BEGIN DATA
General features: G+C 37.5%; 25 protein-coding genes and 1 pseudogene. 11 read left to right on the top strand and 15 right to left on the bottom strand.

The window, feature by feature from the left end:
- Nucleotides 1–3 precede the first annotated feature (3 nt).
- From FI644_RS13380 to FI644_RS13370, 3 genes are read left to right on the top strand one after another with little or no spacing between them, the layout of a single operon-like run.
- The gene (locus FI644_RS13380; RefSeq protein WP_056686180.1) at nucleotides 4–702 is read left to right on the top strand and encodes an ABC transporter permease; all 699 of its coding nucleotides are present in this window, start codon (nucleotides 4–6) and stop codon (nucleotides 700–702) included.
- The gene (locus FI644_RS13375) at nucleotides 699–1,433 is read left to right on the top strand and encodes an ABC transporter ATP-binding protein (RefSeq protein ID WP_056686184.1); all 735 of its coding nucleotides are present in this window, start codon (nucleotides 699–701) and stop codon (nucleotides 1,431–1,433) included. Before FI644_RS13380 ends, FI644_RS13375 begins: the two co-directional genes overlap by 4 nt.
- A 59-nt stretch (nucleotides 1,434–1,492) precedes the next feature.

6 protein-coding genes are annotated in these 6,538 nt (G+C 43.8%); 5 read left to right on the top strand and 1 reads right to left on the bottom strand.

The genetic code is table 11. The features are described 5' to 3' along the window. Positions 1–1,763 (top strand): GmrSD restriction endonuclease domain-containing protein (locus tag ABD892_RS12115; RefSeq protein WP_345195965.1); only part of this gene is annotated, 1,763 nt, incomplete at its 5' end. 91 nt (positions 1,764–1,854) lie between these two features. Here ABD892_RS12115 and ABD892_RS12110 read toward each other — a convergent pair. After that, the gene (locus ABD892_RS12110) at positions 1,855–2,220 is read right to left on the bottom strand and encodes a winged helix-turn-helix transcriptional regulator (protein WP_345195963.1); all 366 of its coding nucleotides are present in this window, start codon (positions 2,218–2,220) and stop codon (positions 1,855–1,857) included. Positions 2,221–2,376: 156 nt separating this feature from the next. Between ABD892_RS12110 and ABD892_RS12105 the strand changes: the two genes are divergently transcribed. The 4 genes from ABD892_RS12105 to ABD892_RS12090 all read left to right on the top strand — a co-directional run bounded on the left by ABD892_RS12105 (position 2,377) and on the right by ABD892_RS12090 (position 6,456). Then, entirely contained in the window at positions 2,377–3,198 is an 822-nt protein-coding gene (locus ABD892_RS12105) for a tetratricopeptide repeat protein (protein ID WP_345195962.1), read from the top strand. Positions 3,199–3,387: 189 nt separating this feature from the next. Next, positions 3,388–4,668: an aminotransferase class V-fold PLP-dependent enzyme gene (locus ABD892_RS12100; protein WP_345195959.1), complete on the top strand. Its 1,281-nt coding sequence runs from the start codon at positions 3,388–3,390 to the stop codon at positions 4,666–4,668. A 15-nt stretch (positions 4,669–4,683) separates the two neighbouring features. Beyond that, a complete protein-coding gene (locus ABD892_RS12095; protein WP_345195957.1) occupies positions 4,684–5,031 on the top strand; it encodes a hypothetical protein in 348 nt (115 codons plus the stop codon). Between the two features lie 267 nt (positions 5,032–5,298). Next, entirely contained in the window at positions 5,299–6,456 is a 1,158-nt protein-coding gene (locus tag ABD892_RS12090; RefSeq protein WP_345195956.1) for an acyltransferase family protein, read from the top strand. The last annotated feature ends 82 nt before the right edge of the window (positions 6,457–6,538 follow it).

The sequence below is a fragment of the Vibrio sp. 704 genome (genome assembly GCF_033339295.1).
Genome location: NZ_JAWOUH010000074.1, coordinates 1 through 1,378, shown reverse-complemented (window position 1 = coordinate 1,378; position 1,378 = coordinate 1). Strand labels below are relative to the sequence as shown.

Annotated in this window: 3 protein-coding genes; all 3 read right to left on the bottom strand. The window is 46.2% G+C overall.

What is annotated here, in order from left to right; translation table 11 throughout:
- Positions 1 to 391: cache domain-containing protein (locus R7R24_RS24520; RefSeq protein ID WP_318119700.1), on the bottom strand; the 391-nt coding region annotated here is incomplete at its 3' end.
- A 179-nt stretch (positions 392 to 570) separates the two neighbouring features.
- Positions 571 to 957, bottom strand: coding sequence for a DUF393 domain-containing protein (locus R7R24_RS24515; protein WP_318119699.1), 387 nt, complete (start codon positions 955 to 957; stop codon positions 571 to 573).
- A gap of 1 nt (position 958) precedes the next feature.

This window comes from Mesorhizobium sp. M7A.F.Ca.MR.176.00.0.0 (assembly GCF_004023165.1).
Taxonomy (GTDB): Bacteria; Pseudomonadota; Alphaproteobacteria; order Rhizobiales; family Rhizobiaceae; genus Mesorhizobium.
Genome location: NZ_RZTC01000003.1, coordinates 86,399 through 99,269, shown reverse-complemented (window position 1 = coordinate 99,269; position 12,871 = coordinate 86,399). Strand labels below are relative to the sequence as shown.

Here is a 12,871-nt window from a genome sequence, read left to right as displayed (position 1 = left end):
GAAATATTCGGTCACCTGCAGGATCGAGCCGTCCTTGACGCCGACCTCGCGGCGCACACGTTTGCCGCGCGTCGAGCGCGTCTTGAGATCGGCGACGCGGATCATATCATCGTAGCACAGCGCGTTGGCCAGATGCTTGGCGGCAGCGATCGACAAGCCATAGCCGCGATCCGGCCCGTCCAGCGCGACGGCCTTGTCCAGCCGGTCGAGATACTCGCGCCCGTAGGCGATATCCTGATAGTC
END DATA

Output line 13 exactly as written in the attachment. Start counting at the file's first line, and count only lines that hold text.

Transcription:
What is annotated here, in order from left to right; translation table 11 throughout: